I would normally book a class on the day of or the previous day when my plans for the day firm up. The first cycle of your membership is probably going to be the most exciting and research intensive. There are so many classes to choose from, the large variety can be overwhelming.

It takes a couple of months to settle into the groove. Once you know your favourite studios, it’s a matter of building up a routine that you’re comfortable with.

I like to schedule my classes for the early evenings mostly so that there is still leeway for dinner appointments.

Yoga is not easy

I thought, hey, I’m used to dance training, yoga can’t be that tough.

No.

I was surprised at how hard yoga is. Even now, every class is still a challenge for me. Initially, I had difficulties just sitting through the simplest breathing exercise. My nose was itchy, I needed to fidget and my mind wandered.

Then it was about the stamina of lasting through the class and not giving up on myself. My favourite classes are flow and power classes for the smooth transitions and dynamic holds.

Learning from different masters

This is probably my favourite aspect about GuavaPass: the ability to studio hop at ease without the financial strain needing to purchase multiple packages.

At this point, I can’t imagine needing to commit to a single studio because I enjoy many different instructors’ classes: flowing with breath at Strala, toning it down with Stretch Flow at YoCo Loft and stretching it out on the Yoga Wheel at Level.

Keeping the mind calm and body going

Amidst all the worries, yoga was probably the thing that kept my mind calm and at ease. When I step on the mat, it is an hour of solitude and absolute presence I am dedicating to myself – something I need to balance out the chaos.

I try to hit 3-5 classes a week so as to maximise my membership and also that, I felt this was the most optimum number for me. Any lesser and I’d feel like I can’t keep up with the flow.

In 2017…

I hope to keep my Vinyasas going and start to challenge myself by going for more intermediate and inversion classes. It’s been almost a year of going to classes solo, I also want to try to make a few yoga friends in the new year – how nice it’d be to have someone to grab dinner (or help me snap pictures).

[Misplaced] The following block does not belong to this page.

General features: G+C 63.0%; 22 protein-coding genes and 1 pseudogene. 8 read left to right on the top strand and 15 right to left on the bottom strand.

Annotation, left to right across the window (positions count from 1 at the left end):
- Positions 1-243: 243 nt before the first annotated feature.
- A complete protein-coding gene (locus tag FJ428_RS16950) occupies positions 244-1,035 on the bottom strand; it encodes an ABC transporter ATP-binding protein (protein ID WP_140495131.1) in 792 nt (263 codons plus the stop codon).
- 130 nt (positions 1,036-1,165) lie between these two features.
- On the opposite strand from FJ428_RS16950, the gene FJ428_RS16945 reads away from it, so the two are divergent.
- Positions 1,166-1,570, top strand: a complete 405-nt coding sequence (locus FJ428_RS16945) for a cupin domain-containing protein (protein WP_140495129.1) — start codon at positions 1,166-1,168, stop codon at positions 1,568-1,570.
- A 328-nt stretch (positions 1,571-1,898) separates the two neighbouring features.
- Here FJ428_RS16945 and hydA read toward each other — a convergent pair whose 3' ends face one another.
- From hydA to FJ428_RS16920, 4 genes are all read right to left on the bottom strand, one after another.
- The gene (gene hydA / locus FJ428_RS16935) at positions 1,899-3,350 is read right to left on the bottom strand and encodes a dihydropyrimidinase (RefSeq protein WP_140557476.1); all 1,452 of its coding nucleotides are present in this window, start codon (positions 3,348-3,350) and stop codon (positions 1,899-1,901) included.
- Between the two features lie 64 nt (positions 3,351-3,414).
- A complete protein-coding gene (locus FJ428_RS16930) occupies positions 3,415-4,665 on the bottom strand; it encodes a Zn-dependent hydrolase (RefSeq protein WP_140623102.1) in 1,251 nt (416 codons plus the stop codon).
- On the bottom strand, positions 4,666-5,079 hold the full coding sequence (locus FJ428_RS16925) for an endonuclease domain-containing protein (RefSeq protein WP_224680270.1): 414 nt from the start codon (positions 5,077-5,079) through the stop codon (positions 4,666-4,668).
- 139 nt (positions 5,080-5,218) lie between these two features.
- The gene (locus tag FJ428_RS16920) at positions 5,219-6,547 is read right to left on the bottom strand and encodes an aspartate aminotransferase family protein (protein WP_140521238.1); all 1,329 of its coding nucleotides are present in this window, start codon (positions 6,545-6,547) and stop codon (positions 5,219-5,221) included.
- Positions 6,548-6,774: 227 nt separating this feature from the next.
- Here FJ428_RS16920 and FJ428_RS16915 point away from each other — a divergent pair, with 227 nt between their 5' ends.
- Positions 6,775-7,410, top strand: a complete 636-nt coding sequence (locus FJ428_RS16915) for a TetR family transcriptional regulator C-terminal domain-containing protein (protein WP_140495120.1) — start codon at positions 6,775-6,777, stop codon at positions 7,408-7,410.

GuavaPass / KFit Review and Promo codes

For a full review dissecting the subscription passes, read my Fitness Subscription Pass – KFit vs GuavaPass. I am not sponsored nor endorsed by either, I have tried both subscriptions and I am currently on GuavaPass.

GuavaPass: Each new member gets $40 off their first month with a referral code.

My GuavaPass referral link / promo codehttps://goo.gl/Zo3tpd

KFit: Every new member gets $10 off first purchase. Please key in the promo code if the referral link does not work, there have been technical issues before but keying in the promo code will work.

My KFit promo code / referral link is: JVBGZ

P.S. Drop me a note at hello (at) meowsyy.c0m if you’ll like to find out more about the exact discount as referrals tend to change very frequently.

Midori Sushi: familiar contemporary sushi

As compared to Iwasa Sushi, Midori Sushi veers onto the more commercial side. In fact, Midori has been rated to be one of the better sushi chains with higher quality dishes that do not break the bank.